This letter was first posted on an Internet chat-site.
Dear Prime Minister,
I will never forget 1 February 2002. On that day, your government managed to divide the Singapore society in a way that even the ISD arrests and the threat of terrorism in Singapore did not. Four little girls had settled well in their respective schools and were doing what all little kids should do: study and make friends. On Feb 1, your government required that these children be suspended, and deprived of their education. Their crime? They dared to wear the tudung, a tiny piece of cloth that covered their heads.
Your grounds for suspension? They breached the school uniform rule, and the school uniform is necessary for children of different races to unite. Dear Prime Minister, have you asked any of the classmates whether they had difficulty mixing with these girls because of their tudung? Has anyone complained that the girls were not integrating with their classmates because of the tudung ? Believe me, no one who truly believes in racial harmony will buy your government’s immature assertion that the uniform is necessary to preserve unity. And repeating a clich?continuously does not make it any more believable.
Dear Prime Minister, have you also considered the effect of your draconian action on the schoolmates of the affected children? My niece, Ayeshah, is in White Sands. Although she had read the newspapers regularly and knew some “tudunged” kids were facing suspension, she never imagined her schoolmate, whom she had seen many times in the playground, was one of those affected. You see, she had so much trust in her principal that she told her mother rather proudly that Mrs Dhillon was unlike the principals mentioned in the news because she was allowing a child to practise her faith in peace. She was distraught on Friday when she found out that one of the three children was indeed from White Sands. She was shattered. This was a child who truly believed everyone in Singapore mattered regardless of race and religion and felt that she was as important as any non-Muslim. Now she has her doubts. She does not wear the tudung regularly, but certainly hope to wear it when she was slightly older. Now, she knows she may never be able to do it in school, and she feels her rights have been violated.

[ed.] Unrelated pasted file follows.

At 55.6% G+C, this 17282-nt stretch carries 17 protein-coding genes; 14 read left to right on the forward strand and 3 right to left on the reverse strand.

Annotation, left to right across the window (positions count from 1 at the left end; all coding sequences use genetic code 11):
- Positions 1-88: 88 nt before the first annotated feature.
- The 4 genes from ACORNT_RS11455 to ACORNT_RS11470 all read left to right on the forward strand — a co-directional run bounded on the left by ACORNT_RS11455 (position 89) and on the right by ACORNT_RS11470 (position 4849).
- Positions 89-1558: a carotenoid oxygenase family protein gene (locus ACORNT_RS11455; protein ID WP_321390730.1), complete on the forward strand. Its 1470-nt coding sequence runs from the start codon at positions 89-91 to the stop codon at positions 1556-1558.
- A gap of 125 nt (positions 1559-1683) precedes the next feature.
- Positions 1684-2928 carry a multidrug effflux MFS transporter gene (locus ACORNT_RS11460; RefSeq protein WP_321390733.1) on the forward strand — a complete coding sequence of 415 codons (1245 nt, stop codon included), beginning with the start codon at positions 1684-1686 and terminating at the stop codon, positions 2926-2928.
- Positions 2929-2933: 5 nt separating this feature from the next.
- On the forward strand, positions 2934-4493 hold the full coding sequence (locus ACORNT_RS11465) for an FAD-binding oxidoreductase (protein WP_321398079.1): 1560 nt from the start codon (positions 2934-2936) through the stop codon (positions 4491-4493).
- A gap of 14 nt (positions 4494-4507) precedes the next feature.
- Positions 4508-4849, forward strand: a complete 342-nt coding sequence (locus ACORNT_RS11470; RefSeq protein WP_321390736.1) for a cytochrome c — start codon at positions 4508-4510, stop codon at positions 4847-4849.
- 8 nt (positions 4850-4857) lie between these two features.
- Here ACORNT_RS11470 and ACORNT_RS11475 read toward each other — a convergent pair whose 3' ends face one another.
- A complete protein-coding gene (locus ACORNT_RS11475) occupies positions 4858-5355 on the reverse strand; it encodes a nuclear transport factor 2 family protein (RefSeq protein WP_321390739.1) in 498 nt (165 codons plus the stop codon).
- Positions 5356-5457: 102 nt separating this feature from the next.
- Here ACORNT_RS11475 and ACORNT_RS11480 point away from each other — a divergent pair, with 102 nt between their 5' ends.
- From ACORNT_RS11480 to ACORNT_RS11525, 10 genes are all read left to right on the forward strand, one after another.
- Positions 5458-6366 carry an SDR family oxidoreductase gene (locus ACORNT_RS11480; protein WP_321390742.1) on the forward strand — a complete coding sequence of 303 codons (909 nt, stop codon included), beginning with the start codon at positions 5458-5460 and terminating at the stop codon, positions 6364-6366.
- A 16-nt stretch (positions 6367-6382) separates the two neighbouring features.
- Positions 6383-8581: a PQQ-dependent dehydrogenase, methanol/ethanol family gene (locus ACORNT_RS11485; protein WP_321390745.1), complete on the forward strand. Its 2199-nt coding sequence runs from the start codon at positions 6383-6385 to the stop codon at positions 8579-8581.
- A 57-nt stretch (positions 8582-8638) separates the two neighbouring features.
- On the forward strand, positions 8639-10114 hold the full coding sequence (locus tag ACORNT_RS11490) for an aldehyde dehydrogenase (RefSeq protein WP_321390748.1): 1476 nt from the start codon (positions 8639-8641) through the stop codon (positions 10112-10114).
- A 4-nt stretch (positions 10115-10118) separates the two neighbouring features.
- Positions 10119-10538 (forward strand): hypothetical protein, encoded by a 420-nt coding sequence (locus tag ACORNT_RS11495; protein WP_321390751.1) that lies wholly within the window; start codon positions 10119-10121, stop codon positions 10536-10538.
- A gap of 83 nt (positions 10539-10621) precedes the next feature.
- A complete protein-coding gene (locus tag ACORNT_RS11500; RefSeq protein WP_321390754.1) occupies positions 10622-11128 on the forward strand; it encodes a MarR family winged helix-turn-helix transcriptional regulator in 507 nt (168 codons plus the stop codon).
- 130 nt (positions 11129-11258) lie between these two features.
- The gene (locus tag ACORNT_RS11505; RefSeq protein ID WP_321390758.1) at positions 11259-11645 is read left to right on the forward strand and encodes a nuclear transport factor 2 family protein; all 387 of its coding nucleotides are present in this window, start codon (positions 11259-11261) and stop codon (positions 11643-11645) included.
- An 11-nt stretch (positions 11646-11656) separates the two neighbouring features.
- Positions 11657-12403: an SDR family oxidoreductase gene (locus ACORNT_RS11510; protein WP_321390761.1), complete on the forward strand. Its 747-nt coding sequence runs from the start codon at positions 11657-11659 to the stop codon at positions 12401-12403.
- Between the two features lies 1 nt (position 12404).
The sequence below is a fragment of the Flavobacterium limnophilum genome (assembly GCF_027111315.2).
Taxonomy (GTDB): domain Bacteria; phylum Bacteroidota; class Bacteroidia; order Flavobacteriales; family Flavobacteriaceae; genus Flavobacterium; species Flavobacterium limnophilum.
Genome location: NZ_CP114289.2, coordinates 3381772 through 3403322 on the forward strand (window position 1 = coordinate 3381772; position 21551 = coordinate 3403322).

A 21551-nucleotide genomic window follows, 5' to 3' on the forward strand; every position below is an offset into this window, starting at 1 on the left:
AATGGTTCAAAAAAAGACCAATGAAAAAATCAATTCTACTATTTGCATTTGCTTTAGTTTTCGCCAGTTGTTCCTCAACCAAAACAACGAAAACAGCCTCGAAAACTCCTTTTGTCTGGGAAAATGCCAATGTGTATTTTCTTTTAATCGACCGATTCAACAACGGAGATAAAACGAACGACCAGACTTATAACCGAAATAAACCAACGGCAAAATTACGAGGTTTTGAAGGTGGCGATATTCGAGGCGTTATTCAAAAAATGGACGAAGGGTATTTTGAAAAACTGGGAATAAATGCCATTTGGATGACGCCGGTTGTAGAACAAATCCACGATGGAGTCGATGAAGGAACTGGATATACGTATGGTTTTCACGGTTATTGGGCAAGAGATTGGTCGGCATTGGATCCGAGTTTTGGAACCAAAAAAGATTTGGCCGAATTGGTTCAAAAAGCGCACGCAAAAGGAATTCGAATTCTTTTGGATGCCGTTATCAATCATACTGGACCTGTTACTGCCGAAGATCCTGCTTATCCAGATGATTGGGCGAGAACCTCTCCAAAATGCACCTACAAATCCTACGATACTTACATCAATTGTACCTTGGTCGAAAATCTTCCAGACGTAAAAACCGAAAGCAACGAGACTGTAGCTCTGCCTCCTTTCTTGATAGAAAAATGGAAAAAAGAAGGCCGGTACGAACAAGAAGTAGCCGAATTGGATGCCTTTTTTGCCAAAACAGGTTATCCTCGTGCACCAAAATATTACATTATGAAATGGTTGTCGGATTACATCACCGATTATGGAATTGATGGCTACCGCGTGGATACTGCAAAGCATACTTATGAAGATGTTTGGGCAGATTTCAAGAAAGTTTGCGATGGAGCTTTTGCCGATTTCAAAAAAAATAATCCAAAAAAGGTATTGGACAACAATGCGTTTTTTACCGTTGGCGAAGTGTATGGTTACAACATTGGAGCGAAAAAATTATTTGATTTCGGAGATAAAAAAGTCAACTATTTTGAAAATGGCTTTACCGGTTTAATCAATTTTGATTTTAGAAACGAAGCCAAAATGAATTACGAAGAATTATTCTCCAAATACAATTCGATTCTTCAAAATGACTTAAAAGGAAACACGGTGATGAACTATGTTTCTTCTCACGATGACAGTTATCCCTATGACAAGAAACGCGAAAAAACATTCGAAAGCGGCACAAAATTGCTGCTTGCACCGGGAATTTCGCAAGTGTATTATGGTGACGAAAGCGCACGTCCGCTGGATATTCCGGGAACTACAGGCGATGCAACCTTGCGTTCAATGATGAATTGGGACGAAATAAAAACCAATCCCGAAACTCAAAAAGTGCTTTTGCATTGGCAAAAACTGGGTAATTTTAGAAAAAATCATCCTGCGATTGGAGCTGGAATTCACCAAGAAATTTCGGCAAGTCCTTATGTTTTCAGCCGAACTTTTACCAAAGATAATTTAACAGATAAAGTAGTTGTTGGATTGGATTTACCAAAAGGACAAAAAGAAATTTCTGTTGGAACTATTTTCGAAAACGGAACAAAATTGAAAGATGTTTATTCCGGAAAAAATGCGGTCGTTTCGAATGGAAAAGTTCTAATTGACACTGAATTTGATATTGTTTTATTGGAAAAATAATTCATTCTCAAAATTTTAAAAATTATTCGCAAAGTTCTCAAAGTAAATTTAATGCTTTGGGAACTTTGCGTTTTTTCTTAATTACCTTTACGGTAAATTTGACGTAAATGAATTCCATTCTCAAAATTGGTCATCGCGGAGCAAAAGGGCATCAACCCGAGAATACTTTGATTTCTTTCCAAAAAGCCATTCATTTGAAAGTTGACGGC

I attached with this mail a copy of her entry in her school journal addressed to her teacher. I hope you take time to read it.
You may think that we adults have been feeding all the wrong ideas into her head, but it is not true. Any thinking child can see that your actions are discriminatory. As for your argument that Sikhs are allowed their turbans because it was allowed during the colonial times are you then saying that the colonial government had greater respect for the religious rights of their subjects than the democratically elected government of our independent republic? I do not begrudge the Sikh his right to wear his turban. Islam requires me to respect the rights of others, and freedom of religion is a cardinal principle of my faith. Of course, we are also required to speak up for our rights hence this letter. Every Singaporean should support us if he or she truly believe that we all have a right to practise our respective religions (Article 15 of Constitution) and that every one has a right to an education (Article 16).